Articles

Building intellectual bridges: from African studies and African American studies to Africana studies in the United States

Author
  • Paul Tiyambe Zeleza (Bellarmine College of Liberal Arts Loyola Marymount University Los Angeles California)

Abstract

The study of Africa and its peoples in the United States has a complex history. It has involved the study of both an external and internal other, of social realities in Africa and the condition of people of African descent in the United States. This paper traces and examines the complex intellectual, institutional, and ideological histories and intersections of African studies and African American studies. It argues that the two fields were founded by African American scholar activists as part of a Pan-African project before their divergence in the historically white universities after World War II in the maelstrom of decolonization in Africa and civil rights struggles in the United States. However, from the late 1980s and 1990s, the two elds began to converge, a process captured in the development of what has been called Africana studies. The factors behind this are attributed to both demographic shifts in American society and the academy including increased African migrations in general and of African academics in particular fleeing structural adjustment programs that devastated African universities, as well as the emergence of new scholarly paradigms especially the field of diaspora studies. The paper concludes with an examination of the likely impact of the Obama era on Africana studies.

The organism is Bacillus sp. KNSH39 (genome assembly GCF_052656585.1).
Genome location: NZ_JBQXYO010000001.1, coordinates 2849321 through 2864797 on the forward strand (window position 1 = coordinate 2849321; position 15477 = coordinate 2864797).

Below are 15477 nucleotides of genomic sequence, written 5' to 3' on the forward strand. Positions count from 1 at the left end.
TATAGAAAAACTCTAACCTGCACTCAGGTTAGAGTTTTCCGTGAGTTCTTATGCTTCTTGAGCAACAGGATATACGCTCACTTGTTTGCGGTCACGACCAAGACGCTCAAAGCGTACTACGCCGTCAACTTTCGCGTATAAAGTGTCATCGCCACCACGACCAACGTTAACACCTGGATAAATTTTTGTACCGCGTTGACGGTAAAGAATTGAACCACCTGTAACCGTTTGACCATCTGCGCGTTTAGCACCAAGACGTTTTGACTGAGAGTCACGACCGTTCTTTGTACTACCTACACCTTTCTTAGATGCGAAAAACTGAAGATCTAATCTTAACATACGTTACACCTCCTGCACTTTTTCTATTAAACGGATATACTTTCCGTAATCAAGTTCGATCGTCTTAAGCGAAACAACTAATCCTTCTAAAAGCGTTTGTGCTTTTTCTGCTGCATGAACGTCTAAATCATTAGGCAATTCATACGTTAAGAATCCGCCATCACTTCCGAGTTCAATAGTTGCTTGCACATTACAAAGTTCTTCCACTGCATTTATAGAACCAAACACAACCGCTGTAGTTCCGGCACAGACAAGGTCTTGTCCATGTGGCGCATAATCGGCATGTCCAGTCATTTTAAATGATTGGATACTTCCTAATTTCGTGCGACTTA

Key words: African studies, African American studies, African diaspora studies, Africana studies 

How to Cite:

Zeleza, P., (2011) “Building intellectual bridges: from African studies and African American studies to Africana studies in the United States”, Afrika Focus 24(2). doi: https://doi.org/10.21825/af.v24i2.5000

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Published on
03 Aug 2011
Peer Reviewed
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